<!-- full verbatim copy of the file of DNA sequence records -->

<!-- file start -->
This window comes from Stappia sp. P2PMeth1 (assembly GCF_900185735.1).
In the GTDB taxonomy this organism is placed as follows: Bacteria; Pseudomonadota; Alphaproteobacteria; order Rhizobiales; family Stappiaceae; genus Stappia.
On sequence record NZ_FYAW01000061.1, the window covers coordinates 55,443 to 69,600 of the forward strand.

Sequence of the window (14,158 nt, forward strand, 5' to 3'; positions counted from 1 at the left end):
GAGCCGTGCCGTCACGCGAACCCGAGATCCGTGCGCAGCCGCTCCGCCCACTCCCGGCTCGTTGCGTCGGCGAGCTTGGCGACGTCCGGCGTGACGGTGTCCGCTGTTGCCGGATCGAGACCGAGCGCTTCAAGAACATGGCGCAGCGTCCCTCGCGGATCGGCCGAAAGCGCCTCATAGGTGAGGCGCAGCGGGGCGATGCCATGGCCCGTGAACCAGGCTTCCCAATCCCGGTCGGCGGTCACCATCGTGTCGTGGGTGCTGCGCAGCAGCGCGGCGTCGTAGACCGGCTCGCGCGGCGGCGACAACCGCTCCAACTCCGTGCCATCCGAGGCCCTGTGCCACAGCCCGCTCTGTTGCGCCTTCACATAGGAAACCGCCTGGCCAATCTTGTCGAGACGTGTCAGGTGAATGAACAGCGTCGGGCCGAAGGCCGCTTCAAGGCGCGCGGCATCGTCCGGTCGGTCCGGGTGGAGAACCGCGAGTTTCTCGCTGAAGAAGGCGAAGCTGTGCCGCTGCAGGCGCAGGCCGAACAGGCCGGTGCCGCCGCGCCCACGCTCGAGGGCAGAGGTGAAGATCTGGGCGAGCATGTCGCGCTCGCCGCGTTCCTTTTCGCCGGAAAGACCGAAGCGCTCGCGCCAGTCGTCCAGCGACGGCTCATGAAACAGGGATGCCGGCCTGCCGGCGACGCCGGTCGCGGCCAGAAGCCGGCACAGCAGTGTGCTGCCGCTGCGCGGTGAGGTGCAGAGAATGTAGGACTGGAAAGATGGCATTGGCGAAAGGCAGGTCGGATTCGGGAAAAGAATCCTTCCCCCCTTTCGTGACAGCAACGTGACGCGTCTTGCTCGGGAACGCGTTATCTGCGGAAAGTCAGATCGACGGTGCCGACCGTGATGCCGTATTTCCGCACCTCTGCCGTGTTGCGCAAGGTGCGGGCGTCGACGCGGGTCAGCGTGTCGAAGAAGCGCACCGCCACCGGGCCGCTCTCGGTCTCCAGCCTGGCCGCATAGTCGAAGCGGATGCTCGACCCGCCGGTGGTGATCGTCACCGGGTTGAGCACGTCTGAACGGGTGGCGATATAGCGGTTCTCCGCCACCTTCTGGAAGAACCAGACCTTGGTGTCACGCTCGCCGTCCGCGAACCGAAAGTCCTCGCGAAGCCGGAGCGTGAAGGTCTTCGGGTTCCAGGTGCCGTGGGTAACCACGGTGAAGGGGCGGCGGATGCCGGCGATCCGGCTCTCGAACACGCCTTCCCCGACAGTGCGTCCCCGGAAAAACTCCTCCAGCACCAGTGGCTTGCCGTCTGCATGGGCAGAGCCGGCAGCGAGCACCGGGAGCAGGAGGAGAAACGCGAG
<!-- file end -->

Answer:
This window comes from Stappia sp. P2PMeth1 (assembly GCF_900185735.1).
In the GTDB taxonomy this organism is placed as follows: Bacteria; Pseudomonadota; Alphaproteobacteria; order Rhizobiales; family Stappiaceae; genus Stappia.
On sequence record NZ_FYAW01000061.1, the window covers coordinates 55,443 to 69,600 of the forward strand.

Sequence of the window (14,158 nt, forward strand, 5' to 3'; positions counted from 1 at the left end):
GAGCCGTGCCGTCACGCGAACCCGAGATCCGTGCGCAGCCGCTCCGCCCACTCCCGGCTCGTTGCGTCGGCGAGCTTGGCGACGTCCGGCGTGACGGTGTCCGCTGTTGCCGGATCGAGACCGAGCGCTTCAAGAACATGGCGCAGCGTCCCTCGCGGATCGGCCGAAAGCGCCTCATAGGTGAGGCGCAGCGGGGCGATGCCATGGCCCGTGAACCAGGCTTCCCAATCCCGGTCGGCGGTCACCATCGTGTCGTGGGTGCTGCGCAGCAGCGCGGCGTCGTAGACCGGCTCGCGCGGCGGCGACAACCGCTCCAACTCCGTGCCATCCGAGGCCCTGTGCCACAGCCCGCTCTGTTGCGCCTTCACATAGGAAACCGCCTGGCCAATCTTGTCGAGACGTGTCAGGTGAATGAACAGCGTCGGGCCGAAGGCCGCTTCAAGGCGCGCGGCATCGTCCGGTCGGTCCGGGTGGAGAACCGCGAGTTTCTCGCTGAAGAAGGCGAAGCTGTGCCGCTGCAGGCGCAGGCCGAACAGGCCGGTGCCGCCGCGCCCACGCTCGAGGGCAGAGGTGAAGATCTGGGCGAGCATGTCGCGCTCGCCGCGTTCCTTTTCGCCGGAAAGACCGAAGCGCTCGCGCCAGTCGTCCAGCGACGGCTCATGAAACAGGGATGCCGGCCTGCCGGCGACGCCGGTCGCGGCCAGAAGCCGGCACAGCAGTGTGCTGCCGCTGCGCGGTGAGGTGCAGAGAATGTAGGACTGGAAAGATGGCATTGGCGAAAGGCAGGTCGGATTCGGGAAAAGAATCCTTCCCCCCTTTCGTGACAGCAACGTGACGCGTCTTGCTCGGGAACGCGTTATCTGCGGAAAGTCAGATCGACGGTGCCGACCGTGATGCCGTATTTCCGCACCTCTGCCGTGTTGCGCAAGGTGCGGGCGTCGACGCGGGTCAGCGTGTCGAAGAAGCGCACCGCCACCGGGCCGCTCTCGGTCTCCAGCCTGGCCGCATAGTCGAAGCGGATGCTCGACCCGCCGGTGGTGATCGTCACCGGGTTGAGCACGTCTGAACGGGTGGCGATATAGCGGTTCTCCGCCACCTTCTGGAAGAACCAGACCTTGGTGTCACGCTCGCCGTCCGCGAACCGAAAGTCCTCGCGAAGCCGGAGCGTGAAGGTCTTCGGGTTCCAGGTGCCGTGGGTAACCACGGTGAAGGGGCGGCGGATGCCGGCGATCCGGCTCTCGAACACGCCTTCCCCGACAGTGCGTCCCCGGAAAAACTCCTCCAGCACCAGTGGCTTGCCGTCTGCATGGGCAGAGCCGGCAGCGAGCACCGGGAGCAGGAGGAGAAACGCGAG